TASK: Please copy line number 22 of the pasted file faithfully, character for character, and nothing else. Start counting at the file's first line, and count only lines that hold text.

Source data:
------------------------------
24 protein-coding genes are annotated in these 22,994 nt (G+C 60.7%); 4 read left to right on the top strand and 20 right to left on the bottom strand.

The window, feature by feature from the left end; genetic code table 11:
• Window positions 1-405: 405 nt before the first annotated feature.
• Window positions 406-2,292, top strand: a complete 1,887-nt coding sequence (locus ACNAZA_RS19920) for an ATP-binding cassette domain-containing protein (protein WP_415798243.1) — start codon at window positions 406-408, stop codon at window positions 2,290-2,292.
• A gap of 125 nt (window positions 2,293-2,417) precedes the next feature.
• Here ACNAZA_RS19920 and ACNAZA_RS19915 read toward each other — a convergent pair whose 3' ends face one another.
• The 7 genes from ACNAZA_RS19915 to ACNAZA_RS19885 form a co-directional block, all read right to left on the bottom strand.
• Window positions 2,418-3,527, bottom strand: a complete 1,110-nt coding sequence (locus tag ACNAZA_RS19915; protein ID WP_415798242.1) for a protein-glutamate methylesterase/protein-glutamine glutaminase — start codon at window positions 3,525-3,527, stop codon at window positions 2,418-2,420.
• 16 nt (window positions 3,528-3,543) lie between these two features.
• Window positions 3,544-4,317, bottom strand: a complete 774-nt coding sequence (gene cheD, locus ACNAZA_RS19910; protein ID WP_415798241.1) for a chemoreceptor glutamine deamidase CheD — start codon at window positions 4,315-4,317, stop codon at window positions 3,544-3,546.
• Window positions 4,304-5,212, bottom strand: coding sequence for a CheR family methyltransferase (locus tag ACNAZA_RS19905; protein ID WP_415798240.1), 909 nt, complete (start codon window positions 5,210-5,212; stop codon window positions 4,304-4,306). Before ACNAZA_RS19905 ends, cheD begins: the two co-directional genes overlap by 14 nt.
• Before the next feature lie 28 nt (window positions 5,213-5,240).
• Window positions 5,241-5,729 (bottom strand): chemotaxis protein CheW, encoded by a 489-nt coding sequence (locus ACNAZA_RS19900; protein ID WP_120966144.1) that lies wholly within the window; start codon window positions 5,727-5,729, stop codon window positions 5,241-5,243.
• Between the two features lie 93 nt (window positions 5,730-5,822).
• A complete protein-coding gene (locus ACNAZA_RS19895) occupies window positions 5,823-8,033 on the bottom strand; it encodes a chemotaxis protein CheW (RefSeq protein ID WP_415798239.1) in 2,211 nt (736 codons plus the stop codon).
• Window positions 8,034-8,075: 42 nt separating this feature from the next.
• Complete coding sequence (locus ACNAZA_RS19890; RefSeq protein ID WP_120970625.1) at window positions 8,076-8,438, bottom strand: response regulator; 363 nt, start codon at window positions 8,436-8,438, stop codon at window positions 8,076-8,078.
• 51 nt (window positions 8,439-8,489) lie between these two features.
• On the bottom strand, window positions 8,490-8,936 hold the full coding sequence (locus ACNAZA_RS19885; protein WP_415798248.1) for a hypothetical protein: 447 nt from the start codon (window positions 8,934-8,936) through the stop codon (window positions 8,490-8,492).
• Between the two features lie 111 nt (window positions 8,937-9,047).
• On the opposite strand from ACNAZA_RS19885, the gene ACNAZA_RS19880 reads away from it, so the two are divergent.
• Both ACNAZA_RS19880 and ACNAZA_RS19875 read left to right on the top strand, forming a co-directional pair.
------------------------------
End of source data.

• Both ACNAZA_RS19880 and ACNAZA_RS19875 read left to right on the top strand, forming a co-directional pair.